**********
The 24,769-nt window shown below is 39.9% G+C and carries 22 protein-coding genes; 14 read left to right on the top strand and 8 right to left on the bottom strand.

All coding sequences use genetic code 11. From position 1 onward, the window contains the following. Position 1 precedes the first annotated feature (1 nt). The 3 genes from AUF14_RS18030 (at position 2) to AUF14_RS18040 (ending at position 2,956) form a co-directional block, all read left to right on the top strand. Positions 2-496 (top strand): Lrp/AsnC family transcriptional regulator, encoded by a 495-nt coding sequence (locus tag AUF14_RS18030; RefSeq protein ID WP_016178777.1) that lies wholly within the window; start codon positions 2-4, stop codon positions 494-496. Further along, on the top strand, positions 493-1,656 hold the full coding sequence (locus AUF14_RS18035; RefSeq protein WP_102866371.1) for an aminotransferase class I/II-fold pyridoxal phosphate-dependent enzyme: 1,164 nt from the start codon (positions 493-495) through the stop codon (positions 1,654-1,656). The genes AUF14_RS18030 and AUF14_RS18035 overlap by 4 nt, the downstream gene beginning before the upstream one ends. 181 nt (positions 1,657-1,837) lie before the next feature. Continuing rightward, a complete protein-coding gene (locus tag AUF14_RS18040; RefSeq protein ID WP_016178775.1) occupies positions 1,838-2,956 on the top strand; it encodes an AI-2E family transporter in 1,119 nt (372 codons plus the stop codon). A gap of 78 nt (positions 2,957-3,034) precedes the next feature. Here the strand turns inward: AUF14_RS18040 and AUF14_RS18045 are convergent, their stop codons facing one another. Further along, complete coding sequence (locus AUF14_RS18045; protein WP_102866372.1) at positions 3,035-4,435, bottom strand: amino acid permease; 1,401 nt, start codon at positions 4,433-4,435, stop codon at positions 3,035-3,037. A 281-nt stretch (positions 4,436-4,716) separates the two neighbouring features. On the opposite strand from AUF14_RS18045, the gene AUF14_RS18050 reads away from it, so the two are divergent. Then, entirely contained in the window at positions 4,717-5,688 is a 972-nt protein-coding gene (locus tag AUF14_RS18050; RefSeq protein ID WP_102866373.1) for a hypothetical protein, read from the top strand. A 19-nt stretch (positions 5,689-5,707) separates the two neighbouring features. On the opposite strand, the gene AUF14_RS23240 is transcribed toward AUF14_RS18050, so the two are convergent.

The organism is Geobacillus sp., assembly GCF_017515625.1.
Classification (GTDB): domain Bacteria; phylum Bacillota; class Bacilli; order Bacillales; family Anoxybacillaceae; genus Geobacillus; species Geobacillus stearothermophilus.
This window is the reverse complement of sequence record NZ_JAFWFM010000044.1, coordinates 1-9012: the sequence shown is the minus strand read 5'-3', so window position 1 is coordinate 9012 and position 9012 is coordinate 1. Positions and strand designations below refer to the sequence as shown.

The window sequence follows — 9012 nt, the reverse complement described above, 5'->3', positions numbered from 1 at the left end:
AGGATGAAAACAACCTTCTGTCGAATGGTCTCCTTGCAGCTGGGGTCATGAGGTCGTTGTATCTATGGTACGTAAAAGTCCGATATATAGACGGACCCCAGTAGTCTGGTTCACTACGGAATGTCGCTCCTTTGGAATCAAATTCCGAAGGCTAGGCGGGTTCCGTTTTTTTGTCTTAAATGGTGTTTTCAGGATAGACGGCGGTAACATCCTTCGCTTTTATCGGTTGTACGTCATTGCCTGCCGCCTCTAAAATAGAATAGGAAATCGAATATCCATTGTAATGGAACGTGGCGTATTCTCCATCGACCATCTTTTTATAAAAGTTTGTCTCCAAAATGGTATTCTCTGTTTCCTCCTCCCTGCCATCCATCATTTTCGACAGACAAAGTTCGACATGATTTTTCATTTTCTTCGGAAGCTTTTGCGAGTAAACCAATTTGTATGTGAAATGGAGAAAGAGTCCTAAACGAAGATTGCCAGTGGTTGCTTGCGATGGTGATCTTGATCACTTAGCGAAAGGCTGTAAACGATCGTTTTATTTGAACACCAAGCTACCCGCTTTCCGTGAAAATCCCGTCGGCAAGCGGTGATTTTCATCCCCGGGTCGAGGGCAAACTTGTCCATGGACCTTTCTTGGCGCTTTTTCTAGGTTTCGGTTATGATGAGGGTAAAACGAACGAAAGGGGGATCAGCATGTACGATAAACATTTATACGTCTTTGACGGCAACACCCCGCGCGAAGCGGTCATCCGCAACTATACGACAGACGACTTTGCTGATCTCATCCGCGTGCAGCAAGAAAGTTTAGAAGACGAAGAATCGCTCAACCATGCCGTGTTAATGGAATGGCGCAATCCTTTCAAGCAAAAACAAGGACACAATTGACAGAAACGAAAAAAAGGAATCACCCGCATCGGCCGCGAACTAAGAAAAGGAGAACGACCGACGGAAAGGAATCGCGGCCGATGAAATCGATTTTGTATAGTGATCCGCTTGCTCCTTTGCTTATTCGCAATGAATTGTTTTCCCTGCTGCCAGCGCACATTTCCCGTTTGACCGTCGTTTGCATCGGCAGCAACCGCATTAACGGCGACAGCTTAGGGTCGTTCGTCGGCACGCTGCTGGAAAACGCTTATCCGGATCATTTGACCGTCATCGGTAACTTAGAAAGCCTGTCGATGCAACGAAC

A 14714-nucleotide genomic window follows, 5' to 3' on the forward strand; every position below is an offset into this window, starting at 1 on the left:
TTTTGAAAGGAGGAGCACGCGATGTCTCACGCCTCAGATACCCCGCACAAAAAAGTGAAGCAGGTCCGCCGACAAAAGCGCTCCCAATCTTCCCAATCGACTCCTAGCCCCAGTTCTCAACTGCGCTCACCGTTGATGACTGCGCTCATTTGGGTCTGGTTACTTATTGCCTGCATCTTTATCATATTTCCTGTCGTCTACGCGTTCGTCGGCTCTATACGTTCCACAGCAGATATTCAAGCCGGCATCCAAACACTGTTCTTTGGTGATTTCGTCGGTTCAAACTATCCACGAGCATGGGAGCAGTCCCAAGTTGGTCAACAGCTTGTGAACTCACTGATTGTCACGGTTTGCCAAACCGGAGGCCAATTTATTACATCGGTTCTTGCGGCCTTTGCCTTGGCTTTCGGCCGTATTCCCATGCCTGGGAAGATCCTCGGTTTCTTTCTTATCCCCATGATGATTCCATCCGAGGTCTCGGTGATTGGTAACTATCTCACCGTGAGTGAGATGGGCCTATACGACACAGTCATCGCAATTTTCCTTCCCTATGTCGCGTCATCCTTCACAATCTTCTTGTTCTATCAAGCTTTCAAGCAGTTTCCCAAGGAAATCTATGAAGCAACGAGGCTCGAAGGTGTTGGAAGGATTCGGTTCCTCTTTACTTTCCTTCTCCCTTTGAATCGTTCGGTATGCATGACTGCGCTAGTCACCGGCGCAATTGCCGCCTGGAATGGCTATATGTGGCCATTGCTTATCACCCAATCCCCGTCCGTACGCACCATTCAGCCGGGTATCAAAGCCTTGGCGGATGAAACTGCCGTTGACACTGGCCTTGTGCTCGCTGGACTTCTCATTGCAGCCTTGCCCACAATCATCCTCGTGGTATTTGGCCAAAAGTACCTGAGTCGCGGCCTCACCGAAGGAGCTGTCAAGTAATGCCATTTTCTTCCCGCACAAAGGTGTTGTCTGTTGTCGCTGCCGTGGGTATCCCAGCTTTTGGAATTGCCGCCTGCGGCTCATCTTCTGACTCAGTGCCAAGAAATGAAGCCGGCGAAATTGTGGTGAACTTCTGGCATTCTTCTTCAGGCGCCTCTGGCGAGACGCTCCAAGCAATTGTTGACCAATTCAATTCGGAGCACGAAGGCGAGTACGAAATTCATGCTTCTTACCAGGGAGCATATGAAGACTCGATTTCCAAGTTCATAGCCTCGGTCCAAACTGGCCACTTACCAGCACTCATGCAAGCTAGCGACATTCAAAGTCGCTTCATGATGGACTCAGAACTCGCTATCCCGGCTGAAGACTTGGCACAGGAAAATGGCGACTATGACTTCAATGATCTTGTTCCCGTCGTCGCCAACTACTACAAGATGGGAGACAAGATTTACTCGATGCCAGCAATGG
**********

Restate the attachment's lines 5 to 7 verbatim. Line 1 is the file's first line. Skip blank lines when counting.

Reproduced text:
This window is the reverse complement of sequence record NZ_JAFWFM010000044.1, coordinates 1-9012: the sequence shown is the minus strand read 5'-3', so window position 1 is coordinate 9012 and position 9012 is coordinate 1. Positions and strand designations below refer to the sequence as shown.

The window sequence follows — 9012 nt, the reverse complement described above, 5'->3', positions numbered from 1 at the left end:
AGGATGAAAACAACCTTCTGTCGAATGGTCTCCTTGCAGCTGGGGTCATGAGGTCGTTGTATCTATGGTACGTAAAAGTCCGATATATAGACGGACCCCAGTAGTCTGGTTCACTACGGAATGTCGCTCCTTTGGAATCAAATTCCGAAGGCTAGGCGGGTTCCGTTTTTTTGTCTTAAATGGTGTTTTCAGGATAGACGGCGGTAACATCCTTCGCTTTTATCGGTTGTACGTCATTGCCTGCCGCCTCTAAAATAGAATAGGAAATCGAATATCCATTGTAATGGAACGTGGCGTATTCTCCATCGACCATCTTTTTATAAAAGTTTGTCTCCAAAATGGTATTCTCTGTTTCCTCCTCCCTGCCATCCATCATTTTCGACAGACAAAGTTCGACATGATTTTTCATTTTCTTCGGAAGCTTTTGCGAGTAAACCAATTTGTATGTGAAATGGAGAAAGAGTCCTAAACGAAGATTGCCAGTGGTTGCTTGCGATGGTGATCTTGATCACTTAGCGAAAGGCTGTAAACGATCGTTTTATTTGAACACCAAGCTACCCGCTTTCCGTGAAAATCCCGTCGGCAAGCGGTGATTTTCATCCCCGGGTCGAGGGCAAACTTGTCCATGGACCTTTCTTGGCGCTTTTTCTAGGTTTCGGTTATGATGAGGGTAAAACGAACGAAAGGGGGATCAGCATGTACGATAAACATTTATACGTCTTTGACGGCAACACCCCGCGCGAAGCGGTCATCCGCAACTATACGACAGACGACTTTGCTGATCTCATCCGCGTGCAGCAAGAAAGTTTAGAAGACGAAGAATCGCTCAACCATGCCGTGTTAATGGAATGGCGCAATCCTTTCAAGCAAAAACAAGGACACAATTGACAGAAACGAAAAAAAGGAATCACCCGCATCGGCCGCGAACTAAGAAAAGGAGAACGACCGACGGAAAGGAATCGCGGCCGATGAAATCGATTTTGTATAGTGATCCGCTTGCTCCTTTGCTTATTCGCAATGAATTGTTTTCCCTGCTGCCAGCGCACATTTCCCGTTTGACCGTCGTTTGCATCGGCAGCAACCGCATTAACGGCGACAGCTTAGGGTCGTTCGTCGGCACGCTGCTGGAAAACGCTTATCCGGATCATTTGACCGTCATCGGTAACTTAGAAAGCCTGTCGATGCAACGAAC